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Carrick on money

The war on millennials: Why they really do have it harder than you did Add to ...

By Rob Carrick

This country, and maybe the world, has an empathy problem with regards to young people. There’s a striking reluctance to believe that the young adults known as millennials or Generation Y are facing economic challenges that are any different from previous generations. A well-researched investigation by The Guardian, a respected British newspaper, sets us straight. It documents how millennials have been put at a disadvantage by debt, unemployment and high house prices. Compared to seniors, young people are falling behind in income growth.

A while back, I took a shot at documenting how much easier I had it as a young adult than millennials do. Earlier this month, I looked at how expensive housing has affected the finances of Gen Y.

Here’s some advice for millennials who have found some financial stability and are ready to start investing.

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Rob’s top web links

Fraud victims aren’t dumb – they’re human
> March is Fraud Prevention Month, so this is timely stuff, all about how human nature makes us vulnerable to scams, even when we should know better.

Fuel’s cheap, so why are flights so expensive?
> It’s simple – lack of competition.

Serving the millennial traveller
> Young adults are big on travel, and the Hilton hotel chain has taken notice. It’s considering the idea of offering no-frills, affordable hotels for this market.

Five rules for redeeming your Air Miles
> Good advice for people who find they have Air Miles to burn before they start expiring at year’s end. The Wednesday edition of the Carrick on Money newsletter had the lowdown on this expiry policy.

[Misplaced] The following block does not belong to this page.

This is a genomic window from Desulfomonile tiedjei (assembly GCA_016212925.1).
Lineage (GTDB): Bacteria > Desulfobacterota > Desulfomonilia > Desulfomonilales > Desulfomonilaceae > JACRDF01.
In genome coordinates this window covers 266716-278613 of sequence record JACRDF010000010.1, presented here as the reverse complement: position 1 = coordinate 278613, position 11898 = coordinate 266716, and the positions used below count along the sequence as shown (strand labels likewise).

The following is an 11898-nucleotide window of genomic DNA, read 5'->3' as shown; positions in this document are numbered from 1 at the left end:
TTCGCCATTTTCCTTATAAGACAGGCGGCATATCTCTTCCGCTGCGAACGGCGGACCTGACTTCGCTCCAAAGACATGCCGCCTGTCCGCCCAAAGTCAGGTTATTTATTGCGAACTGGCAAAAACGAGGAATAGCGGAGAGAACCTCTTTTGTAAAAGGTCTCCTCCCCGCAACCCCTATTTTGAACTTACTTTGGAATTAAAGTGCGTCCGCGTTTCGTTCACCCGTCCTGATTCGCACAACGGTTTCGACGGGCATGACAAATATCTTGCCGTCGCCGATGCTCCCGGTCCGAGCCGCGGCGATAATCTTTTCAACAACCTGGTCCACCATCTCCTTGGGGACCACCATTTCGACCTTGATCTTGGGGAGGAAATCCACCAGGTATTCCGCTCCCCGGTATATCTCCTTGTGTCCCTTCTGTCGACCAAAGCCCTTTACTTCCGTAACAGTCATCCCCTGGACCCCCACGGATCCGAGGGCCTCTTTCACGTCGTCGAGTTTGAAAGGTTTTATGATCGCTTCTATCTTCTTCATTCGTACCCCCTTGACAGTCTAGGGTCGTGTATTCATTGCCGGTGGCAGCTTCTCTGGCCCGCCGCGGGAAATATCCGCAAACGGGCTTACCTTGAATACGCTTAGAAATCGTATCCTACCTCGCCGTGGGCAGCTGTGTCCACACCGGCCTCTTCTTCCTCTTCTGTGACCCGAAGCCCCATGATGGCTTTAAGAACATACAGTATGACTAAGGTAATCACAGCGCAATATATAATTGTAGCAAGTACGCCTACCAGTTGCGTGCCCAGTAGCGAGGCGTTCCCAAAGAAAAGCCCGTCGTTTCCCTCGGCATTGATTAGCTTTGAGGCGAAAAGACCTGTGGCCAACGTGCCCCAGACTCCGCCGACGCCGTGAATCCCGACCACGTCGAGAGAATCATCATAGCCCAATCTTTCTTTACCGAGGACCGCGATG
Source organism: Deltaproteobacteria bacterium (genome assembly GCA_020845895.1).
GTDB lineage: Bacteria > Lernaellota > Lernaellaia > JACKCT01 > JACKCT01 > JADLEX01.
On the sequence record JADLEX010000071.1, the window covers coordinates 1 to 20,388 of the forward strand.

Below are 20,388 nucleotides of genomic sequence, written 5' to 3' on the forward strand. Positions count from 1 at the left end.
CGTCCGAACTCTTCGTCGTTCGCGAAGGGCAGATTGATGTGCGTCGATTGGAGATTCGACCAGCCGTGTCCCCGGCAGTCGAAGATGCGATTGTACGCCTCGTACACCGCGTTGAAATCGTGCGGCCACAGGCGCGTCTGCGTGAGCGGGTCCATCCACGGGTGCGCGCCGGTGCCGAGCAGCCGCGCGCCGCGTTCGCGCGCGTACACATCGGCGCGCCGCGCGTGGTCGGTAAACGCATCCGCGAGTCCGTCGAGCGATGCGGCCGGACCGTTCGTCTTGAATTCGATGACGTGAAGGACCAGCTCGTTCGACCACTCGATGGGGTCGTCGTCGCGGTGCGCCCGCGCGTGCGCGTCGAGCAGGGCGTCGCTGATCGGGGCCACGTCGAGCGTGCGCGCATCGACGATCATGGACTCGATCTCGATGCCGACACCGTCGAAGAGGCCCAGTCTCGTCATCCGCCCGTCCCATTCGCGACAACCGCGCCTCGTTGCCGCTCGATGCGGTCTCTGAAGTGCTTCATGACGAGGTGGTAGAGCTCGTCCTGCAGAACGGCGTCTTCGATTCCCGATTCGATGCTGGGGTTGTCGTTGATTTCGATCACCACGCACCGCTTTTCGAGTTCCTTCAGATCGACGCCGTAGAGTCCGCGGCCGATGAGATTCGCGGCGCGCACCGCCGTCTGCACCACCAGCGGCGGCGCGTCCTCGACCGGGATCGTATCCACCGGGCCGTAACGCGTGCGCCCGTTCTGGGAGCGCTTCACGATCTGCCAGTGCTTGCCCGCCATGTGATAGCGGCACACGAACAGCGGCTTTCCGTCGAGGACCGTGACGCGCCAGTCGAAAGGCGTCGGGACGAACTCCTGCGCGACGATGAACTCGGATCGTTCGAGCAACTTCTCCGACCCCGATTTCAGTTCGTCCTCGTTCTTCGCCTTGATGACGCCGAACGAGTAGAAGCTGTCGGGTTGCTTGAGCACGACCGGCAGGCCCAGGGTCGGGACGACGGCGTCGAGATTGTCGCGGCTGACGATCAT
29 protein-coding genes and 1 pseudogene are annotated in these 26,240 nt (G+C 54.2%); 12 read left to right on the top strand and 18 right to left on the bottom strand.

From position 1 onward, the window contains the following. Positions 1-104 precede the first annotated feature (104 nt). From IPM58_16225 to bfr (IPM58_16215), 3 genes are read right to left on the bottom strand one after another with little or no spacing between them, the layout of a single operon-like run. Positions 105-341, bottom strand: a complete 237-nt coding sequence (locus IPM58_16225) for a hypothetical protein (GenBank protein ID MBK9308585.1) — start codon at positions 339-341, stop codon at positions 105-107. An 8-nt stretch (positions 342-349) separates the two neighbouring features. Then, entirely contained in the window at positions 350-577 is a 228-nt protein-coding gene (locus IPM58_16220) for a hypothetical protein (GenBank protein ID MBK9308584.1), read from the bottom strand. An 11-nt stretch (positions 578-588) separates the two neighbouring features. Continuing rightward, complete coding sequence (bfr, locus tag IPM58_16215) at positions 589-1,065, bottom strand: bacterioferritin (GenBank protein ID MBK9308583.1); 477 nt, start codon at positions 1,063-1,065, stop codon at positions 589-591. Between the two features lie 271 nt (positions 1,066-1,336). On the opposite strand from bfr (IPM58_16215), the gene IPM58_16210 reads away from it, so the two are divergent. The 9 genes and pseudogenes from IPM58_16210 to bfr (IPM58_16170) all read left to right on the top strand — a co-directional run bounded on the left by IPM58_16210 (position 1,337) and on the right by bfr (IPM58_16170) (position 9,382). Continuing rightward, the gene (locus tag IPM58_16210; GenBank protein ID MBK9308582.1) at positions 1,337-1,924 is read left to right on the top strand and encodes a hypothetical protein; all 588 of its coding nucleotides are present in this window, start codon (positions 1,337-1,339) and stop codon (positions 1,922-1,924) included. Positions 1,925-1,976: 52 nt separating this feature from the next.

What $133 buys you around the world
> A reminder for travellers that there are places where your dollar goes a lot further. The point of comparison used here is $100 (U.S.) or about $133 Canadian.

Weddings are expensive for guests, too
> Tips here on managing the cost of attending friends’ weddings, including clothes, travel and gifts.

Moving your mortgage can cost you
> With a basic mortgage, moving to a different lender on renewal likely won’t cost anything. But it’s a different story with collateral mortgages, where your house is used as security for a home equity line of credit as well as a mortgage.

Today’s featured investment tool

Interest rates are low – we all know that. But returns on high-rate savings accounts are highly competitive. Make sure you’re getting the best possible returns on your savings by using this chart.

Ask Rob

The question: “This is a tough one: When will the resource sector bounce back – or crawl back?”

My reply: The basic answer is that prices for oil and metals will rise in a sustained way when demand is driven higher by economic growth in China and elsewhere. Investors already seem to be anticipating this. For the year through mid-week, the top-performing sector in the S&P/TSX composite index was materials, up almost 20 per cent. Energy was up 4 per cent.

Do you have a question for me? Send it my way. Questions and answers are edited for length.

Featured Video

Where can you find a credit card that doesn’t charge foreign exchange fees? A few different options are included here. Background: Most credit cards apply a 2.5-per-cent fee on transactions in foreign currencies. That’s in addition to the cost of converting the transaction into Canadian dollars.

The Globe and Mail small business summit

The Globe and Mail Small Business Summit (hashtag #GlobeSBS16 on Twitter) is a one-day conference in Vancouver, Calgary and Toronto for small-business owners and managers. Speakers include Harley Finkelstein from Shopify, Bruce Poon Tip from G Adventures, Ryan Holmes from Hootsuite and Vikram Vij. They’ll offer insights into the rapidly changing marketplace and the key challenges of securing financing, competing for talent and expanding sales. Further details and ticket information at www.Globesummits.ca.

More Carrick and money coverage

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